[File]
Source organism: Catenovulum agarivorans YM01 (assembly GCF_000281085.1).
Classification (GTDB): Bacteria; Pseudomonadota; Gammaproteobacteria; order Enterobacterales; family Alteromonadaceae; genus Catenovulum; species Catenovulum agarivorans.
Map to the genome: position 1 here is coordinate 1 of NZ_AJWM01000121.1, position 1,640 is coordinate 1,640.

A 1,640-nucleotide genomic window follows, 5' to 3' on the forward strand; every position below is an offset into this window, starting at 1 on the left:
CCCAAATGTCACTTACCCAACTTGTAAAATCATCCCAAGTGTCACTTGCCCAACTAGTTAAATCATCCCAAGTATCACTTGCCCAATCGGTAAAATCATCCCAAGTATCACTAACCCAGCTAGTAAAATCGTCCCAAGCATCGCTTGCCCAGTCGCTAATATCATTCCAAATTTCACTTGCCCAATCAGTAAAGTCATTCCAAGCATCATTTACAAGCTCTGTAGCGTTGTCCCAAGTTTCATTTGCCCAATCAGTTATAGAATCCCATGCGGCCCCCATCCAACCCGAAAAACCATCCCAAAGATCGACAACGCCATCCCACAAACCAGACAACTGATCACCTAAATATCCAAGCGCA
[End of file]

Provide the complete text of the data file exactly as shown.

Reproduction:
Source organism: Catenovulum agarivorans YM01 (assembly GCF_000281085.1).
Classification (GTDB): Bacteria; Pseudomonadota; Gammaproteobacteria; order Enterobacterales; family Alteromonadaceae; genus Catenovulum; species Catenovulum agarivorans.
Map to the genome: position 1 here is coordinate 1 of NZ_AJWM01000121.1, position 1,640 is coordinate 1,640.

A 1,640-nucleotide genomic window follows, 5' to 3' on the forward strand; every position below is an offset into this window, starting at 1 on the left:
CCCAAATGTCACTTACCCAACTTGTAAAATCATCCCAAGTGTCACTTGCCCAACTAGTTAAATCATCCCAAGTATCACTTGCCCAATCGGTAAAATCATCCCAAGTATCACTAACCCAGCTAGTAAAATCGTCCCAAGCATCGCTTGCCCAGTCGCTAATATCATTCCAAATTTCACTTGCCCAATCAGTAAAGTCATTCCAAGCATCATTTACAAGCTCTGTAGCGTTGTCCCAAGTTTCATTTGCCCAATCAGTTATAGAATCCCATGCGGCCCCCATCCAACCCGAAAAACCATCCCAAAGATCGACAACGCCATCCCACAAACCAGACAACTGATCACCTAAATATCCAAGCGCA